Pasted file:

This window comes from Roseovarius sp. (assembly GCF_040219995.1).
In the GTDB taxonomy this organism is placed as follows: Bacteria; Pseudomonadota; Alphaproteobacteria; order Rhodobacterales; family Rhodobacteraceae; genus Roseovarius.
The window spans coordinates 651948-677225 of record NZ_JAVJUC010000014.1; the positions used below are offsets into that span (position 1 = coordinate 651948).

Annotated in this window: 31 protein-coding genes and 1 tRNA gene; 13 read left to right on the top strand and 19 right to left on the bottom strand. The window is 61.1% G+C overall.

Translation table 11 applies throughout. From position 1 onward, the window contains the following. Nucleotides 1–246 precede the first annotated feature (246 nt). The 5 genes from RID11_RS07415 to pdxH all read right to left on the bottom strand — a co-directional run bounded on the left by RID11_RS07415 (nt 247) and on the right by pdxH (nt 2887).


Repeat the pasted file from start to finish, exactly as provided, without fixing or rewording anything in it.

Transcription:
This window comes from Roseovarius sp. (assembly GCF_040219995.1).
In the GTDB taxonomy this organism is placed as follows: Bacteria; Pseudomonadota; Alphaproteobacteria; order Rhodobacterales; family Rhodobacteraceae; genus Roseovarius.
The window spans coordinates 651948-677225 of record NZ_JAVJUC010000014.1; the positions used below are offsets into that span (position 1 = coordinate 651948).

Annotated in this window: 31 protein-coding genes and 1 tRNA gene; 13 read left to right on the top strand and 19 right to left on the bottom strand. The window is 61.1% G+C overall.

Translation table 11 applies throughout. From position 1 onward, the window contains the following. Nucleotides 1–246 precede the first annotated feature (246 nt). The 5 genes from RID11_RS07415 to pdxH all read right to left on the bottom strand — a co-directional run bounded on the left by RID11_RS07415 (nt 247) and on the right by pdxH (nt 2887).